GDS canceled school and all school-associated activities on Tuesday, March 10 as the coronavirus (COVID-19) outbreak grows in and around Washington, D.C.
Head of School Russell Shaw announced the closure in an email to the school community sent after 10 p.m. on Monday, March 9, explaining that the partner of a GDS employee had tested positive for COVID-19. While the DC Department of Health did not recommend GDS to close, the school decided to do so “out of an abundance of caution,” Shaw wrote.
In an email the evening of March 10, Shaw informed the community that school would re-open on Wednesday, March 11. He also informed the community that the teacher whose partner tested positive for the coronavirus is lower and middle school music teacher John Barnes.
The Washington Post reported that, as of the evening of March 10, 22 cases of the novel viral disease have been discovered in the District, Maryland and Virginia. Multiple cases were found among the clergy, staff and congregants of Christ Church in Georgetown, including Barnes’ partner.
The school declined requests for an interview, but said in a statement that Barnes has not been tested for coronavirus and is not symptomatic, but is nonetheless in “self-isolation.” In his March 10 evening email, Shaw reported on the “deep clean” both GDS buildings underwent and expressed his gratitude for families and the faculty.
Shaw announced on March 9 that a series of school events will be canceled or postponed due to the risks associated with large group gatherings in light of the spreading virus. Two high school events were canceled: the March 13 go-go dance, organized by the Black Student Union, and the Benjamin Cooper Memorial Quizbowl Tournament on March 14.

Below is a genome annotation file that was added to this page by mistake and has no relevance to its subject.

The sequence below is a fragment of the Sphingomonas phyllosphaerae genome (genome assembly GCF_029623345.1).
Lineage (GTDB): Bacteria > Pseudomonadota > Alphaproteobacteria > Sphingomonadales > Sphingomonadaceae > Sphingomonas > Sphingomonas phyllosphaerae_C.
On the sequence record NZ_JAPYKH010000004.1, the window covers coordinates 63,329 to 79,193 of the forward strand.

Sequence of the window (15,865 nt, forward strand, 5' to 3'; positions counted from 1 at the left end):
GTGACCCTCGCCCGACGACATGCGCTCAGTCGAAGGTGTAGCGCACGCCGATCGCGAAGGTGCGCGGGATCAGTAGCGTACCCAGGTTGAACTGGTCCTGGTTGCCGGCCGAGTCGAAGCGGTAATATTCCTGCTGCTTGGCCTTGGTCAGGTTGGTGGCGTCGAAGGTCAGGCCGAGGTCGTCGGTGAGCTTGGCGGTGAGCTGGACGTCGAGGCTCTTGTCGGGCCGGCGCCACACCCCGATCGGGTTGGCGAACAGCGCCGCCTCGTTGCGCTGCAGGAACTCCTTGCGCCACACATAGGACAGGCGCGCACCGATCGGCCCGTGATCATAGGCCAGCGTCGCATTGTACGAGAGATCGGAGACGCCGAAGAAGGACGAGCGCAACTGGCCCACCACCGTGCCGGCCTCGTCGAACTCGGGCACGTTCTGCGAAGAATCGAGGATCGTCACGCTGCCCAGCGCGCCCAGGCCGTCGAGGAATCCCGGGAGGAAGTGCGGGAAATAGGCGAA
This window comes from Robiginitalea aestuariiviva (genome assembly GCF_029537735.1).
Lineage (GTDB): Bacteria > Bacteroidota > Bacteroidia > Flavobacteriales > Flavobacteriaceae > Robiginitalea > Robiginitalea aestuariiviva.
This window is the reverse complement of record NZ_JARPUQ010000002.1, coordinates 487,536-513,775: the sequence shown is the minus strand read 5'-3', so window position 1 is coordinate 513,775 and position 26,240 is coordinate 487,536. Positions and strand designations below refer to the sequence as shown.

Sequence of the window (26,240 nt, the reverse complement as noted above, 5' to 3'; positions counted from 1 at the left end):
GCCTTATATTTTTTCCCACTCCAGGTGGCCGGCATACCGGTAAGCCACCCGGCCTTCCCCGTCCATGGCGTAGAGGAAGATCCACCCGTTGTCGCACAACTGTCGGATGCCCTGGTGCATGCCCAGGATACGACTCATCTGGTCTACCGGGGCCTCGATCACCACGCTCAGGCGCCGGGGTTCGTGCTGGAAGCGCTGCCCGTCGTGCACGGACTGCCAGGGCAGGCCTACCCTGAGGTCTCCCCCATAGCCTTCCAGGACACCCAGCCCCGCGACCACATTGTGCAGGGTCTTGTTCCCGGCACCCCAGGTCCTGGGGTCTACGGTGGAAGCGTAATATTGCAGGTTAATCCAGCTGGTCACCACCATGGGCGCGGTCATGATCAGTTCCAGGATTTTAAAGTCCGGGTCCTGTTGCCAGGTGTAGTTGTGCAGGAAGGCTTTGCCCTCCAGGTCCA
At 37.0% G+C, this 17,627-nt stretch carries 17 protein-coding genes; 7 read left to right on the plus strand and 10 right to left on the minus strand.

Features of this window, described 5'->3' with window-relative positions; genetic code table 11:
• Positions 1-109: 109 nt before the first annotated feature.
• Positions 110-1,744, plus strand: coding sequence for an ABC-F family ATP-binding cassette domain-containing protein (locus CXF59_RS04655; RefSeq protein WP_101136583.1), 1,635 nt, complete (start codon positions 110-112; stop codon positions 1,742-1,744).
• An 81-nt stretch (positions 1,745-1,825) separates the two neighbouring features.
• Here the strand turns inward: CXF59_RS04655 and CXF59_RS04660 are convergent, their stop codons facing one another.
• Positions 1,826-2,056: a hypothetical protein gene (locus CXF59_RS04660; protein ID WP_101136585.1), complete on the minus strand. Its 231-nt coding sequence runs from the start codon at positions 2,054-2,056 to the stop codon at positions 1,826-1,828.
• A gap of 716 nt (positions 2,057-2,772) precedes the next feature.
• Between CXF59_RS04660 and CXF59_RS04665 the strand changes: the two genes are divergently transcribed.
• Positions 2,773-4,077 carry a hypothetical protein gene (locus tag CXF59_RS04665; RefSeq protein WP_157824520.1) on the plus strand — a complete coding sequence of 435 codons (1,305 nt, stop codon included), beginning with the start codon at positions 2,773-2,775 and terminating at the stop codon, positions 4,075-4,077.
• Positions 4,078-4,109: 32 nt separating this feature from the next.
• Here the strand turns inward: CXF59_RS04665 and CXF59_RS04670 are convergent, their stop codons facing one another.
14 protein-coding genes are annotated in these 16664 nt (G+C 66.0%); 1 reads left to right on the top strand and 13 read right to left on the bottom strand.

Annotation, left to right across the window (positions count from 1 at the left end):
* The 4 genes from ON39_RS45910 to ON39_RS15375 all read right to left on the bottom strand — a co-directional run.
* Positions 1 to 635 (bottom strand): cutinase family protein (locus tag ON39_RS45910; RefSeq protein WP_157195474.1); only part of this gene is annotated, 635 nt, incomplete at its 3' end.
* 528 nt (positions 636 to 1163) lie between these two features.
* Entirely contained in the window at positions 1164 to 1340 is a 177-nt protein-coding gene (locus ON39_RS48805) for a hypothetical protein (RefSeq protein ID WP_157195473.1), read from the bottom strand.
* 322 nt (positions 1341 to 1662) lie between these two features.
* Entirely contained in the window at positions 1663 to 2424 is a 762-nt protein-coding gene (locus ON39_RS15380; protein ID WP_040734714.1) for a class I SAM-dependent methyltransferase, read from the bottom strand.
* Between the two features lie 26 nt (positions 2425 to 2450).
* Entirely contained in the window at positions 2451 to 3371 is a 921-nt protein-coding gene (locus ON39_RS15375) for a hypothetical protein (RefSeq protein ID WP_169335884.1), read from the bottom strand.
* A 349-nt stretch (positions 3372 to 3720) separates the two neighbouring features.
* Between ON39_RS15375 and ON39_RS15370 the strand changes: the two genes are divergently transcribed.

The school also decided to cancel all school-sponsored out-of-town travel, including trips for athletics and debate.
On March 4, in GDS’ first communication related to the novel coronavirus outbreak, Shaw shared the link to a new GDS web page about coronavirus with the community. The comprehensive web page includes suggestions and instructions for families, information about the school’s “risk matrix” and an explanation of the school’s plans for “distance learning” in the event of an extended period of school closure.
The risk matrix—at risk level 2, moderate, at the time of publication—does not call for school closure even under risk level 3, medium, which includes “few COVID-19 cases within school community.” Despite these guidelines, the school decided to close on March 10 in the absence of any known cases within the community.
The school’s coronavirus web page says of distance learning, “These experiences may look and feel very different than a student’s typical in-class experience.” According to the website, distance learning at GDS could include reading, independent work or video conferences. It will not, however, be based on the usual daily schedule from 8:15 or 8:45 a.m. to 3:05 or 3:15 p.m.
Vinita Ahuja, director of extended learning and auxiliary programs and strategic projects, is managing the school’s response to the outbreak.
In grade meetings on March 9, High School Principal Katie Gibson asked students to bring all school materials home and get computers if they need them from technology specialist and studio arts teacher Tuan Nguyen. Gibson also said that communications about the school’s response to coronavirus will be sent to both families and high school students.